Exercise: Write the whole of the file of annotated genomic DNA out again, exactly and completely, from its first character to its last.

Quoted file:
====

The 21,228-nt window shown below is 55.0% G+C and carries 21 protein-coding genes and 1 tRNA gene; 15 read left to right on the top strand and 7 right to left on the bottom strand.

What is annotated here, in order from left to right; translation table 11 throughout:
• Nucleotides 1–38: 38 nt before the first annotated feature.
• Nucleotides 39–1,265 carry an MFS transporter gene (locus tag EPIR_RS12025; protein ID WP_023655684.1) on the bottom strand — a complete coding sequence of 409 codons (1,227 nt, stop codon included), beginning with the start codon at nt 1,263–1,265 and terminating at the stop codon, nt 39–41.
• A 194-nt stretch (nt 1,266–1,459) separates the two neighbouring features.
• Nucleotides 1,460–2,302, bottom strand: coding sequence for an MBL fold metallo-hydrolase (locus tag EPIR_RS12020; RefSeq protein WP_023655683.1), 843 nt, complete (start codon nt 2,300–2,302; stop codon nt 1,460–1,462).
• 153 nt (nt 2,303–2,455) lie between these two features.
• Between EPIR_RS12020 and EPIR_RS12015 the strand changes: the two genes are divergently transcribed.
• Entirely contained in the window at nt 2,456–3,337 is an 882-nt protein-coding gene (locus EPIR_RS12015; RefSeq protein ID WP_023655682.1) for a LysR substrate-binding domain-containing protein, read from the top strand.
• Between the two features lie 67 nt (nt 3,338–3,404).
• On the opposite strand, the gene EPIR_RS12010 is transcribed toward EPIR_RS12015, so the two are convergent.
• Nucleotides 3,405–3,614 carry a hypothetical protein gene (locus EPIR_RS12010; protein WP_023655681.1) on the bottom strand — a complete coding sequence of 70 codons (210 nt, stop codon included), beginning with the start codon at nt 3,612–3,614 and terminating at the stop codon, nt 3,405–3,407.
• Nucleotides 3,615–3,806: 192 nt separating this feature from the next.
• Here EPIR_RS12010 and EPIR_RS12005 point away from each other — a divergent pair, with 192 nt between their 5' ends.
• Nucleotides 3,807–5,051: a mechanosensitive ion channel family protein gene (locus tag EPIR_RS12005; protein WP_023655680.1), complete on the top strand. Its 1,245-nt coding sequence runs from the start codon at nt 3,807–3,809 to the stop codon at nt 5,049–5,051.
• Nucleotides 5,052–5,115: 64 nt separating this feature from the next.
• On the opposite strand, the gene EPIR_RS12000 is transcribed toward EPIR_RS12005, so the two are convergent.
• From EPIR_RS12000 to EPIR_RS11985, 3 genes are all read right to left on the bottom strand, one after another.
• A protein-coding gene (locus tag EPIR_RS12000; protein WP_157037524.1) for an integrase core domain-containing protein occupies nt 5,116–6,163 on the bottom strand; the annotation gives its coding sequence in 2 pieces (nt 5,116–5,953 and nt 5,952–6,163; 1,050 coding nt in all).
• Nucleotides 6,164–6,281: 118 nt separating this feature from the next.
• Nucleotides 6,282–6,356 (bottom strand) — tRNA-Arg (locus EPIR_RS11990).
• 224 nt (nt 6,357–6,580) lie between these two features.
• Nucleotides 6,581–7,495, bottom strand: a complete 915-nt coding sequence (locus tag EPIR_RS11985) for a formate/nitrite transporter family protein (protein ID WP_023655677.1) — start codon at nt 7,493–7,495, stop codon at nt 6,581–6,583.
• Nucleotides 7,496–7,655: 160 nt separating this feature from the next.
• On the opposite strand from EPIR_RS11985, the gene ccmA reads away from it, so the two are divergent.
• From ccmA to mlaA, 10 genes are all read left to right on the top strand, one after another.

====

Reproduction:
The 21,228-nt window shown below is 55.0% G+C and carries 21 protein-coding genes and 1 tRNA gene; 15 read left to right on the top strand and 7 right to left on the bottom strand.

What is annotated here, in order from left to right; translation table 11 throughout:
• Nucleotides 1–38: 38 nt before the first annotated feature.
• Nucleotides 39–1,265 carry an MFS transporter gene (locus tag EPIR_RS12025; protein ID WP_023655684.1) on the bottom strand — a complete coding sequence of 409 codons (1,227 nt, stop codon included), beginning with the start codon at nt 1,263–1,265 and terminating at the stop codon, nt 39–41.
• A 194-nt stretch (nt 1,266–1,459) separates the two neighbouring features.
• Nucleotides 1,460–2,302, bottom strand: coding sequence for an MBL fold metallo-hydrolase (locus tag EPIR_RS12020; RefSeq protein WP_023655683.1), 843 nt, complete (start codon nt 2,300–2,302; stop codon nt 1,460–1,462).
• 153 nt (nt 2,303–2,455) lie between these two features.
• Between EPIR_RS12020 and EPIR_RS12015 the strand changes: the two genes are divergently transcribed.
• Entirely contained in the window at nt 2,456–3,337 is an 882-nt protein-coding gene (locus EPIR_RS12015; RefSeq protein ID WP_023655682.1) for a LysR substrate-binding domain-containing protein, read from the top strand.
• Between the two features lie 67 nt (nt 3,338–3,404).
• On the opposite strand, the gene EPIR_RS12010 is transcribed toward EPIR_RS12015, so the two are convergent.
• Nucleotides 3,405–3,614 carry a hypothetical protein gene (locus EPIR_RS12010; protein WP_023655681.1) on the bottom strand — a complete coding sequence of 70 codons (210 nt, stop codon included), beginning with the start codon at nt 3,612–3,614 and terminating at the stop codon, nt 3,405–3,407.
• Nucleotides 3,615–3,806: 192 nt separating this feature from the next.
• Here EPIR_RS12010 and EPIR_RS12005 point away from each other — a divergent pair, with 192 nt between their 5' ends.
• Nucleotides 3,807–5,051: a mechanosensitive ion channel family protein gene (locus tag EPIR_RS12005; protein WP_023655680.1), complete on the top strand. Its 1,245-nt coding sequence runs from the start codon at nt 3,807–3,809 to the stop codon at nt 5,049–5,051.
• Nucleotides 5,052–5,115: 64 nt separating this feature from the next.
• On the opposite strand, the gene EPIR_RS12000 is transcribed toward EPIR_RS12005, so the two are convergent.
• From EPIR_RS12000 to EPIR_RS11985, 3 genes are all read right to left on the bottom strand, one after another.
• A protein-coding gene (locus tag EPIR_RS12000; protein WP_157037524.1) for an integrase core domain-containing protein occupies nt 5,116–6,163 on the bottom strand; the annotation gives its coding sequence in 2 pieces (nt 5,116–5,953 and nt 5,952–6,163; 1,050 coding nt in all).
• Nucleotides 6,164–6,281: 118 nt separating this feature from the next.
• Nucleotides 6,282–6,356 (bottom strand) — tRNA-Arg (locus EPIR_RS11990).
• 224 nt (nt 6,357–6,580) lie between these two features.
• Nucleotides 6,581–7,495, bottom strand: a complete 915-nt coding sequence (locus tag EPIR_RS11985) for a formate/nitrite transporter family protein (protein ID WP_023655677.1) — start codon at nt 7,493–7,495, stop codon at nt 6,581–6,583.
• Nucleotides 7,496–7,655: 160 nt separating this feature from the next.
• On the opposite strand from EPIR_RS11985, the gene ccmA reads away from it, so the two are divergent.
• From ccmA to mlaA, 10 genes are all read left to right on the top strand, one after another.